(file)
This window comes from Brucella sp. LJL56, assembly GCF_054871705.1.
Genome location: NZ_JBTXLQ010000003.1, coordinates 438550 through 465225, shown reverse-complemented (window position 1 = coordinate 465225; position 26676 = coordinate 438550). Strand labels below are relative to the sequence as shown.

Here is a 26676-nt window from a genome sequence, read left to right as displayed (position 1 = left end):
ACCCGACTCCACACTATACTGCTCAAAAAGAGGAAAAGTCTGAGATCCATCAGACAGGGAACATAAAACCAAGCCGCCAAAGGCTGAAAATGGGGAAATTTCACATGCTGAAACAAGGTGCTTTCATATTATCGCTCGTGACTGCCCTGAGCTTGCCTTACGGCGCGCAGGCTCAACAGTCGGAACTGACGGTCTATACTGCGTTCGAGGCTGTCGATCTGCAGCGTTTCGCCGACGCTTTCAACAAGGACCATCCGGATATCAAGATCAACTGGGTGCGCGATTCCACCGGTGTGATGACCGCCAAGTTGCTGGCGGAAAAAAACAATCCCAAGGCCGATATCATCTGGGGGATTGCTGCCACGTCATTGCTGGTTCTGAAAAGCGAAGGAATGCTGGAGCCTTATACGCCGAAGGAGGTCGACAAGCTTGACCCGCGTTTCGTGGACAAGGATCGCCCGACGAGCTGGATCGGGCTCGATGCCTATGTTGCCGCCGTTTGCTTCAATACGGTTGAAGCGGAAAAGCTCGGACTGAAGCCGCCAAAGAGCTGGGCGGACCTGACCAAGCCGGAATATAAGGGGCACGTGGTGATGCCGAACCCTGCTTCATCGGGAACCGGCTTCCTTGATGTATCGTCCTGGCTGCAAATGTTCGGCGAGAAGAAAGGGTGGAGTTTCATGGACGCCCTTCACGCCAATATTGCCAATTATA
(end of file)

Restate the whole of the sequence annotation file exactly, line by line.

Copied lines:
This window comes from Brucella sp. LJL56, assembly GCF_054871705.1.
Genome location: NZ_JBTXLQ010000003.1, coordinates 438550 through 465225, shown reverse-complemented (window position 1 = coordinate 465225; position 26676 = coordinate 438550). Strand labels below are relative to the sequence as shown.

Here is a 26676-nt window from a genome sequence, read left to right as displayed (position 1 = left end):
ACCCGACTCCACACTATACTGCTCAAAAAGAGGAAAAGTCTGAGATCCATCAGACAGGGAACATAAAACCAAGCCGCCAAAGGCTGAAAATGGGGAAATTTCACATGCTGAAACAAGGTGCTTTCATATTATCGCTCGTGACTGCCCTGAGCTTGCCTTACGGCGCGCAGGCTCAACAGTCGGAACTGACGGTCTATACTGCGTTCGAGGCTGTCGATCTGCAGCGTTTCGCCGACGCTTTCAACAAGGACCATCCGGATATCAAGATCAACTGGGTGCGCGATTCCACCGGTGTGATGACCGCCAAGTTGCTGGCGGAAAAAAACAATCCCAAGGCCGATATCATCTGGGGGATTGCTGCCACGTCATTGCTGGTTCTGAAAAGCGAAGGAATGCTGGAGCCTTATACGCCGAAGGAGGTCGACAAGCTTGACCCGCGTTTCGTGGACAAGGATCGCCCGACGAGCTGGATCGGGCTCGATGCCTATGTTGCCGCCGTTTGCTTCAATACGGTTGAAGCGGAAAAGCTCGGACTGAAGCCGCCAAAGAGCTGGGCGGACCTGACCAAGCCGGAATATAAGGGGCACGTGGTGATGCCGAACCCTGCTTCATCGGGAACCGGCTTCCTTGATGTATCGTCCTGGCTGCAAATGTTCGGCGAGAAGAAAGGGTGGAGTTTCATGGACGCCCTTCACGCCAATATTGCCAATTATA